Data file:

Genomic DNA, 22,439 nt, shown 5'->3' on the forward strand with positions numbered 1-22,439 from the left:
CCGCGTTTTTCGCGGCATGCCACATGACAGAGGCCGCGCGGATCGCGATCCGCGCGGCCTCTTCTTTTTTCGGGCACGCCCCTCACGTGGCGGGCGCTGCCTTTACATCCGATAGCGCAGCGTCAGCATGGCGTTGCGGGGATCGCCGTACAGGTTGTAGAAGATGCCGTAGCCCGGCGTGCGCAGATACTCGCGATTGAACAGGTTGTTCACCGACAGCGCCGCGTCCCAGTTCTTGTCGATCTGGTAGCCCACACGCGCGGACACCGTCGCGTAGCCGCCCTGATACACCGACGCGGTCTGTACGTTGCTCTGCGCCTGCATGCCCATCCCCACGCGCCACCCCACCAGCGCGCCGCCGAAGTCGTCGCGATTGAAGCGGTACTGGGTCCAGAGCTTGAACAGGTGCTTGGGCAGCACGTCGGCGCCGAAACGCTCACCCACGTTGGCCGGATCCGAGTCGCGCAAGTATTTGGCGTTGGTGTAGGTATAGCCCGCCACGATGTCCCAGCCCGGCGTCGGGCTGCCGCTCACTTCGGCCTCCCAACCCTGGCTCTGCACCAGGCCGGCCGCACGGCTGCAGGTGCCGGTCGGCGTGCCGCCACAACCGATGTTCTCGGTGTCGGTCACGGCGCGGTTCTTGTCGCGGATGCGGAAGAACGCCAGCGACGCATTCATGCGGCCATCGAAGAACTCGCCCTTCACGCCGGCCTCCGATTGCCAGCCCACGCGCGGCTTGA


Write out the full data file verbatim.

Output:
Genomic DNA, 22,439 nt, shown 5'->3' on the forward strand with positions numbered 1-22,439 from the left:
CCGCGTTTTTCGCGGCATGCCACATGACAGAGGCCGCGCGGATCGCGATCCGCGCGGCCTCTTCTTTTTTCGGGCACGCCCCTCACGTGGCGGGCGCTGCCTTTACATCCGATAGCGCAGCGTCAGCATGGCGTTGCGGGGATCGCCGTACAGGTTGTAGAAGATGCCGTAGCCCGGCGTGCGCAGATACTCGCGATTGAACAGGTTGTTCACCGACAGCGCCGCGTCCCAGTTCTTGTCGATCTGGTAGCCCACACGCGCGGACACCGTCGCGTAGCCGCCCTGATACACCGACGCGGTCTGTACGTTGCTCTGCGCCTGCATGCCCATCCCCACGCGCCACCCCACCAGCGCGCCGCCGAAGTCGTCGCGATTGAAGCGGTACTGGGTCCAGAGCTTGAACAGGTGCTTGGGCAGCACGTCGGCGCCGAAACGCTCACCCACGTTGGCCGGATCCGAGTCGCGCAAGTATTTGGCGTTGGTGTAGGTATAGCCCGCCACGATGTCCCAGCCCGGCGTCGGGCTGCCGCTCACTTCGGCCTCCCAACCCTGGCTCTGCACCAGGCCGGCCGCACGGCTGCAGGTGCCGGTCGGCGTGCCGCCACAACCGATGTTCTCGGTGTCGGTCACGGCGCGGTTCTTGTCGCGGATGCGGAAGAACGCCAGCGACGCATTCATGCGGCCATCGAAGAACTCGCCCTTCACGCCGGCCTCCGATTGCCAGCCCACGCGCGGCTTGA